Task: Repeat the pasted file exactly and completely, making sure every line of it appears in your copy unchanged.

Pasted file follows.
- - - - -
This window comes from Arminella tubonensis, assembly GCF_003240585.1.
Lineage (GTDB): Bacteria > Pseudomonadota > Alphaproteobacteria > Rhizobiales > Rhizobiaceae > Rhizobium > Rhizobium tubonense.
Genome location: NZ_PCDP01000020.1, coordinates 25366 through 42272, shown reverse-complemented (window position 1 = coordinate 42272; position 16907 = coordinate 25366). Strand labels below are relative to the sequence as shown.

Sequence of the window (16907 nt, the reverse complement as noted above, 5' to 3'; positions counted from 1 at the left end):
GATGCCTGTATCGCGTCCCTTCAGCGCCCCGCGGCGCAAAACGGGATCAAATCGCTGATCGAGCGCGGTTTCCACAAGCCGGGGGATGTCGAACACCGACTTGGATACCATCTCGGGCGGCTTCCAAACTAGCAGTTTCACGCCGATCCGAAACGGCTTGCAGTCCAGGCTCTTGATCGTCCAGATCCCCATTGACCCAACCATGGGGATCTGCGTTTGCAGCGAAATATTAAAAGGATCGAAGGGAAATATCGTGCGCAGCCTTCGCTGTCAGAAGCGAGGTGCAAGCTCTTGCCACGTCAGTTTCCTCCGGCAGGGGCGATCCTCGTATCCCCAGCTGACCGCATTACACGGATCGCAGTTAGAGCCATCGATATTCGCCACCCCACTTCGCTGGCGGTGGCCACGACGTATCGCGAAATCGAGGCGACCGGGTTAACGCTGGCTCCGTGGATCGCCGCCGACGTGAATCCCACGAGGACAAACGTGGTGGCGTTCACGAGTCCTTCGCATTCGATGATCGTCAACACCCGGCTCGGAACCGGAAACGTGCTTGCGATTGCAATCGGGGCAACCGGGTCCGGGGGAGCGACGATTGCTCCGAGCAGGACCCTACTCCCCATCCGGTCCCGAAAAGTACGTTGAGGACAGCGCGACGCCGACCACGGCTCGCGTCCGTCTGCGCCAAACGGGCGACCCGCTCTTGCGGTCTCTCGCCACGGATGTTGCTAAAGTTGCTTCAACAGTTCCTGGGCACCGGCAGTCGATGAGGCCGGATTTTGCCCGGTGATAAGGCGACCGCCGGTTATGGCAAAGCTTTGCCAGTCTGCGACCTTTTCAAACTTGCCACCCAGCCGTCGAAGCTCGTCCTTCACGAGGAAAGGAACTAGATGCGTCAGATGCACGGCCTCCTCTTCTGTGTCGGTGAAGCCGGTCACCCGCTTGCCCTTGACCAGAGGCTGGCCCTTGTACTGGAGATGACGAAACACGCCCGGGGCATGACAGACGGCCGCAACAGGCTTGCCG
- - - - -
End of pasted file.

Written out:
This window comes from Arminella tubonensis, assembly GCF_003240585.1.
Lineage (GTDB): Bacteria > Pseudomonadota > Alphaproteobacteria > Rhizobiales > Rhizobiaceae > Rhizobium > Rhizobium tubonense.
Genome location: NZ_PCDP01000020.1, coordinates 25366 through 42272, shown reverse-complemented (window position 1 = coordinate 42272; position 16907 = coordinate 25366). Strand labels below are relative to the sequence as shown.

Sequence of the window (16907 nt, the reverse complement as noted above, 5' to 3'; positions counted from 1 at the left end):
GATGCCTGTATCGCGTCCCTTCAGCGCCCCGCGGCGCAAAACGGGATCAAATCGCTGATCGAGCGCGGTTTCCACAAGCCGGGGGATGTCGAACACCGACTTGGATACCATCTCGGGCGGCTTCCAAACTAGCAGTTTCACGCCGATCCGAAACGGCTTGCAGTCCAGGCTCTTGATCGTCCAGATCCCCATTGACCCAACCATGGGGATCTGCGTTTGCAGCGAAATATTAAAAGGATCGAAGGGAAATATCGTGCGCAGCCTTCGCTGTCAGAAGCGAGGTGCAAGCTCTTGCCACGTCAGTTTCCTCCGGCAGGGGCGATCCTCGTATCCCCAGCTGACCGCATTACACGGATCGCAGTTAGAGCCATCGATATTCGCCACCCCACTTCGCTGGCGGTGGCCACGACGTATCGCGAAATCGAGGCGACCGGGTTAACGCTGGCTCCGTGGATCGCCGCCGACGTGAATCCCACGAGGACAAACGTGGTGGCGTTCACGAGTCCTTCGCATTCGATGATCGTCAACACCCGGCTCGGAACCGGAAACGTGCTTGCGATTGCAATCGGGGCAACCGGGTCCGGGGGAGCGACGATTGCTCCGAGCAGGACCCTACTCCCCATCCGGTCCCGAAAAGTACGTTGAGGACAGCGCGACGCCGACCACGGCTCGCGTCCGTCTGCGCCAAACGGGCGACCCGCTCTTGCGGTCTCTCGCCACGGATGTTGCTAAAGTTGCTTCAACAGTTCCTGGGCACCGGCAGTCGATGAGGCCGGATTTTGCCCGGTGATAAGGCGACCGCCGGTTATGGCAAAGCTTTGCCAGTCTGCGACCTTTTCAAACTTGCCACCCAGCCGTCGAAGCTCGTCCTTCACGAGGAAAGGAACTAGATGCGTCAGATGCACGGCCTCCTCTTCTGTGTCGGTGAAGCCGGTCACCCGCTTGCCCTTGACCAGAGGCTGGCCCTTGTACTGGAGATGACGAAACACGCCCGGGGCATGACAGACGGCCGCAACAGGCTTGCCG